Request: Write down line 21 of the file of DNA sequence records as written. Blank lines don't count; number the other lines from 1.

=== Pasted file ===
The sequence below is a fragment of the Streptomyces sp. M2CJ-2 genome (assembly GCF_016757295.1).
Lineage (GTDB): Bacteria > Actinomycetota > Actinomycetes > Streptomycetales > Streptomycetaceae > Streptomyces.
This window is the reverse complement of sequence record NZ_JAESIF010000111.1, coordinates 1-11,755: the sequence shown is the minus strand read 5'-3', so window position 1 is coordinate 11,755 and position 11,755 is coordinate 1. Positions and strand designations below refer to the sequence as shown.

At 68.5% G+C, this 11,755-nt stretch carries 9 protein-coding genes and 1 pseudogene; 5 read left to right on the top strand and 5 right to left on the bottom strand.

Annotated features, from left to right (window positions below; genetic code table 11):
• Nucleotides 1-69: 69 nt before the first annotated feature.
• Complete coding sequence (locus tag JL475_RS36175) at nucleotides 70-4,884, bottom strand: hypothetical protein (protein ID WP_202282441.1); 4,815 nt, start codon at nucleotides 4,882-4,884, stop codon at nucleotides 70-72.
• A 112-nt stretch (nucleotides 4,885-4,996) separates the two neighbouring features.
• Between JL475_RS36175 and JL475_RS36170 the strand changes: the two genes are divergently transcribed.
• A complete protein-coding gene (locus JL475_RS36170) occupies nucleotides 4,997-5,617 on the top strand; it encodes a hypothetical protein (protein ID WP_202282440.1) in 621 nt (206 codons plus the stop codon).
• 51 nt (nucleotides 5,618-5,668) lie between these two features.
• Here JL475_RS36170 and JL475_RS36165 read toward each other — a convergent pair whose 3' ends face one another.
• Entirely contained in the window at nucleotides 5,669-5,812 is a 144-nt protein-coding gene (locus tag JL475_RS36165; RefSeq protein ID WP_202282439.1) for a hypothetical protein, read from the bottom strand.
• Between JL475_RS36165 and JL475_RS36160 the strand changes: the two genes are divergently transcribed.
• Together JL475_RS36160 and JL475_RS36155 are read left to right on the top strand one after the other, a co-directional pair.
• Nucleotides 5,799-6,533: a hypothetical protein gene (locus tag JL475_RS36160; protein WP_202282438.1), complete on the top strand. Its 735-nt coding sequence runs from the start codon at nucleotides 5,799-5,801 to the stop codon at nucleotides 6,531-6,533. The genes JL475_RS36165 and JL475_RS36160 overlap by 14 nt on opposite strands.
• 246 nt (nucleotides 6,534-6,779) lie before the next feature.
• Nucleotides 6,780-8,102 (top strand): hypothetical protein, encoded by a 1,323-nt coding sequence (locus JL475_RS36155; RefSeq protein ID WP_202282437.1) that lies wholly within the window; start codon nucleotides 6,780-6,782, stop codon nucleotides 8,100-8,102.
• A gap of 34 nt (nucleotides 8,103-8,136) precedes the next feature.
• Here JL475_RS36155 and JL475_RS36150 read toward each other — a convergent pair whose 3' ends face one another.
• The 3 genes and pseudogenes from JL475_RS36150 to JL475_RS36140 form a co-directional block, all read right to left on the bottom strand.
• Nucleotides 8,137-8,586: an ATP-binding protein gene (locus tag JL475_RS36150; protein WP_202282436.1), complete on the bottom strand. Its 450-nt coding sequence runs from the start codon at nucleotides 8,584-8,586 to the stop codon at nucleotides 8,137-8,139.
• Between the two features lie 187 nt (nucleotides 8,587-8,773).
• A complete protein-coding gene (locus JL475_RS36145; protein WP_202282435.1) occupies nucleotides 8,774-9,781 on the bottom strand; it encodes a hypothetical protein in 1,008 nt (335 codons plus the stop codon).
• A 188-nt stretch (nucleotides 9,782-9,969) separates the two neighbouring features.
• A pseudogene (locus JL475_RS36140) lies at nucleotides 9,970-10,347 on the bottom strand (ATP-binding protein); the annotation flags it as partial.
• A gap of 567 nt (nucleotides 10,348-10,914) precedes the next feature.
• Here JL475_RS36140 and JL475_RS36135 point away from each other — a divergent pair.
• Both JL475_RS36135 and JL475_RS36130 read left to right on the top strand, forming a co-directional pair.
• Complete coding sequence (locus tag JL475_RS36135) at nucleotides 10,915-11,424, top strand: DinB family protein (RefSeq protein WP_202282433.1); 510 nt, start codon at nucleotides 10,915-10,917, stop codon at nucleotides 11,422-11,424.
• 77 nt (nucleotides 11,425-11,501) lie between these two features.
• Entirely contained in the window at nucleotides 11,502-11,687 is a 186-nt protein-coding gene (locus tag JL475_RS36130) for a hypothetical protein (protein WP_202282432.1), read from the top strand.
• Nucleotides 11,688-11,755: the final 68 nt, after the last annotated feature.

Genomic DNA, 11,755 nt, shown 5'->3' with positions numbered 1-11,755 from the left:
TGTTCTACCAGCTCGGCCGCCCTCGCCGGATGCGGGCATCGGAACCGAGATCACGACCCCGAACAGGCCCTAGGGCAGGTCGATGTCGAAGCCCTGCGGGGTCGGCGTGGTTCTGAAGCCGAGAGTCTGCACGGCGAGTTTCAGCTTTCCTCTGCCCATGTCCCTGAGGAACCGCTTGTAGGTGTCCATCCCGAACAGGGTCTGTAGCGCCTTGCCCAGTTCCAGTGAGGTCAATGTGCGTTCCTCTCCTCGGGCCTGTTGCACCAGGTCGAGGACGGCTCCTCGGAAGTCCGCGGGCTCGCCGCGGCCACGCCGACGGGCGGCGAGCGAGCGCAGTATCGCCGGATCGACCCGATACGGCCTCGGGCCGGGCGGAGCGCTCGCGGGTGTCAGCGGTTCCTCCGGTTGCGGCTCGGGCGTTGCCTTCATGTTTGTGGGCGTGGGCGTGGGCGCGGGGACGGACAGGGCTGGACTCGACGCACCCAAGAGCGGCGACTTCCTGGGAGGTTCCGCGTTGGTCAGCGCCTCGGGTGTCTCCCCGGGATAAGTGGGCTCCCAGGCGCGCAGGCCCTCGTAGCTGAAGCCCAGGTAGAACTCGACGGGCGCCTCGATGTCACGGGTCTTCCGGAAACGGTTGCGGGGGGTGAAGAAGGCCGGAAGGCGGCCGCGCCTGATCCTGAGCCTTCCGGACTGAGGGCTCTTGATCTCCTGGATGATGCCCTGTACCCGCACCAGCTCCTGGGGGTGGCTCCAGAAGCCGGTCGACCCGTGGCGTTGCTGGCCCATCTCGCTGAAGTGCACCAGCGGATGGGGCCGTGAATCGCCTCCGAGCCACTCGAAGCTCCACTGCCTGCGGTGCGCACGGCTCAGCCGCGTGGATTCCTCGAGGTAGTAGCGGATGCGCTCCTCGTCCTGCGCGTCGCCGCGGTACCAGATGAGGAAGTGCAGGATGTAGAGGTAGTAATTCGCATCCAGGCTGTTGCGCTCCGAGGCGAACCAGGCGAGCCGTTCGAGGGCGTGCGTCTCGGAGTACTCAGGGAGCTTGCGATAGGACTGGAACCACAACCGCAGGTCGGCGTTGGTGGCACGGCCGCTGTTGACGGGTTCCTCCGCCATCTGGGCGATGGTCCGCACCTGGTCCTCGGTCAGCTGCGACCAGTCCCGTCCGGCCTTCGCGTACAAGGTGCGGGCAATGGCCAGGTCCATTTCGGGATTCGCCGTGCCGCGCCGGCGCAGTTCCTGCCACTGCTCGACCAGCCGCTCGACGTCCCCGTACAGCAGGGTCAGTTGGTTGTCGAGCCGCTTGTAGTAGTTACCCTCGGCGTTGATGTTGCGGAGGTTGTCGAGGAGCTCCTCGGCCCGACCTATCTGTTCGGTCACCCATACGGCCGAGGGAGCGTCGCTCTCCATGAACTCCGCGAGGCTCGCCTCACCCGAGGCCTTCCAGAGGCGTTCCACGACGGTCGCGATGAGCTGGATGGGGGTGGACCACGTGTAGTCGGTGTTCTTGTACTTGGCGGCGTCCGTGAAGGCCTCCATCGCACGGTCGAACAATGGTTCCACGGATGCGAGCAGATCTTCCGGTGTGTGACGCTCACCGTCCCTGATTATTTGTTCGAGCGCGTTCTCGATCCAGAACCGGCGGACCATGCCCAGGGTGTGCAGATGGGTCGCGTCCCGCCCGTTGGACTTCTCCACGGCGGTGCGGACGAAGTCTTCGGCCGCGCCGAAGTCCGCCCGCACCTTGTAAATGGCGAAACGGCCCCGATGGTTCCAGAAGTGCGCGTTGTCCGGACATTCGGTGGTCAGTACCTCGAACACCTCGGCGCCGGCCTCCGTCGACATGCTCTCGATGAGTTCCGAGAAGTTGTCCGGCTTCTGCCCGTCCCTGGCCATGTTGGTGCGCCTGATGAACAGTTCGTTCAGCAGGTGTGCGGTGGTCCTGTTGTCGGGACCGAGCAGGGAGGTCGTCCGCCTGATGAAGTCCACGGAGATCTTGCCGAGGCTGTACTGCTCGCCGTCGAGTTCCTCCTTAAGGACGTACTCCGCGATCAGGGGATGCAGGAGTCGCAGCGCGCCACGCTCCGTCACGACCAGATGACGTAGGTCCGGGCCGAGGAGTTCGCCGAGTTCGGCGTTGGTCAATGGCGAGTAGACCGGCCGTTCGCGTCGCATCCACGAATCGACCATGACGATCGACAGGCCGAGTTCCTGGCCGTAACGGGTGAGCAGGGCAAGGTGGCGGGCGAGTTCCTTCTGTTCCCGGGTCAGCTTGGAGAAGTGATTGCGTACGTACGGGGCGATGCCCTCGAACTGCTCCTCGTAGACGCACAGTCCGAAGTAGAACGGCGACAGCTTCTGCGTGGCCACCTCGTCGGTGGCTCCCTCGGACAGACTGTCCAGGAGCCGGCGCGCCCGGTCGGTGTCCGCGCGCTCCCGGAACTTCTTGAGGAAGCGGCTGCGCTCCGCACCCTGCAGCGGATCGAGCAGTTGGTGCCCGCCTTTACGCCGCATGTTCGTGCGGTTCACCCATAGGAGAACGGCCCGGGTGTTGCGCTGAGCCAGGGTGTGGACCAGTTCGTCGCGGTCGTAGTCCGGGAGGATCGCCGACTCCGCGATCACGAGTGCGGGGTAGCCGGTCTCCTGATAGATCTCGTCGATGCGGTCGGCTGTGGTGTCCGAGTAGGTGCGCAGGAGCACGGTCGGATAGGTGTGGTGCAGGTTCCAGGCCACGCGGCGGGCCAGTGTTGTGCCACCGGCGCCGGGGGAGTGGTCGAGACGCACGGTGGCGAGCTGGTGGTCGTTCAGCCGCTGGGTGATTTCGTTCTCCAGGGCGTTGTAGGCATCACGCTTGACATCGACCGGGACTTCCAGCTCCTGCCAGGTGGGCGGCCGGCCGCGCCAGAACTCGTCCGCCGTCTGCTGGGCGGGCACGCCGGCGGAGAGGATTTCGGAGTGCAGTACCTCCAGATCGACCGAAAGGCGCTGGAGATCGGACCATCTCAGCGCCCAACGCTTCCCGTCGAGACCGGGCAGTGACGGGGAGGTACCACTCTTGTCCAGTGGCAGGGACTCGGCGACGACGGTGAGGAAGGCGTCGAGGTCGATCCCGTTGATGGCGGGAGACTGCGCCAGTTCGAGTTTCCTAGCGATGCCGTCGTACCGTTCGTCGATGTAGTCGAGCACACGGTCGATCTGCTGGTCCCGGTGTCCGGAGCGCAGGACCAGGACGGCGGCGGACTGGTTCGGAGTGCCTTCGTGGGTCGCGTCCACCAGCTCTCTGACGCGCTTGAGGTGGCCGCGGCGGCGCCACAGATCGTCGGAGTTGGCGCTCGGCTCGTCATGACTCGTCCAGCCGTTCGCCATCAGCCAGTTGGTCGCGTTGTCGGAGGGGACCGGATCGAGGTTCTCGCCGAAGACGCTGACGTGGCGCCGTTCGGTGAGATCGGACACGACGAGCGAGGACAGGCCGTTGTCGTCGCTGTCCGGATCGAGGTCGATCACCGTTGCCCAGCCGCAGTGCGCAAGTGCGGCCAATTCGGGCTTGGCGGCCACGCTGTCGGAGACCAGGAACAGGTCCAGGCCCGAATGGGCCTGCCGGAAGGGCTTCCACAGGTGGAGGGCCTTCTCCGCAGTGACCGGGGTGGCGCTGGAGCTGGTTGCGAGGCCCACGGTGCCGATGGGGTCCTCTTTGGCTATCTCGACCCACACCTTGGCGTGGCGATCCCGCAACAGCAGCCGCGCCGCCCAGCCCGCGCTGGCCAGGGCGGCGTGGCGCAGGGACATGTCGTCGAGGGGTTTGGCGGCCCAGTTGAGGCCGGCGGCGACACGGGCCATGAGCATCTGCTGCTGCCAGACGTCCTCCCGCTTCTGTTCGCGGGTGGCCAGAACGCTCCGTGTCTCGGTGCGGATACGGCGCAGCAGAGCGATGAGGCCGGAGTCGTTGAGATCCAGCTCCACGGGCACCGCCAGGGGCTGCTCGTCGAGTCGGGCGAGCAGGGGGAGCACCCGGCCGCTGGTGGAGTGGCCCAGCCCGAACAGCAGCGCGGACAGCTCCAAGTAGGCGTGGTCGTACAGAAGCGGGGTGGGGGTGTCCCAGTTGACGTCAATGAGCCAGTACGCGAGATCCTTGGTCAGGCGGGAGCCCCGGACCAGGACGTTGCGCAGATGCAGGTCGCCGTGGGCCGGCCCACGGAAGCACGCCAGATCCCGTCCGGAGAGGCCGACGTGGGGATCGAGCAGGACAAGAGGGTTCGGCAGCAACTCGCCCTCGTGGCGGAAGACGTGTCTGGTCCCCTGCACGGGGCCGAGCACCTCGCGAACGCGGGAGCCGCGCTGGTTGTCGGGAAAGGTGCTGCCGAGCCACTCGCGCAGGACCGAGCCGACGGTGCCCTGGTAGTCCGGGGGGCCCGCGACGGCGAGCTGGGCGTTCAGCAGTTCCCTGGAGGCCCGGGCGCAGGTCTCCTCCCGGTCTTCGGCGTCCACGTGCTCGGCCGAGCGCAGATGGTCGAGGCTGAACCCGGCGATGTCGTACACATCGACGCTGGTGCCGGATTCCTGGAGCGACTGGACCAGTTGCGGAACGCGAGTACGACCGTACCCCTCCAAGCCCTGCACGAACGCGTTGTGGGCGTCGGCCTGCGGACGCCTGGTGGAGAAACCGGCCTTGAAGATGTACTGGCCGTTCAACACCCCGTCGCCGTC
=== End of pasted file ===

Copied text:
• The 3 genes and pseudogenes from JL475_RS36150 to JL475_RS36140 form a co-directional block, all read right to left on the bottom strand.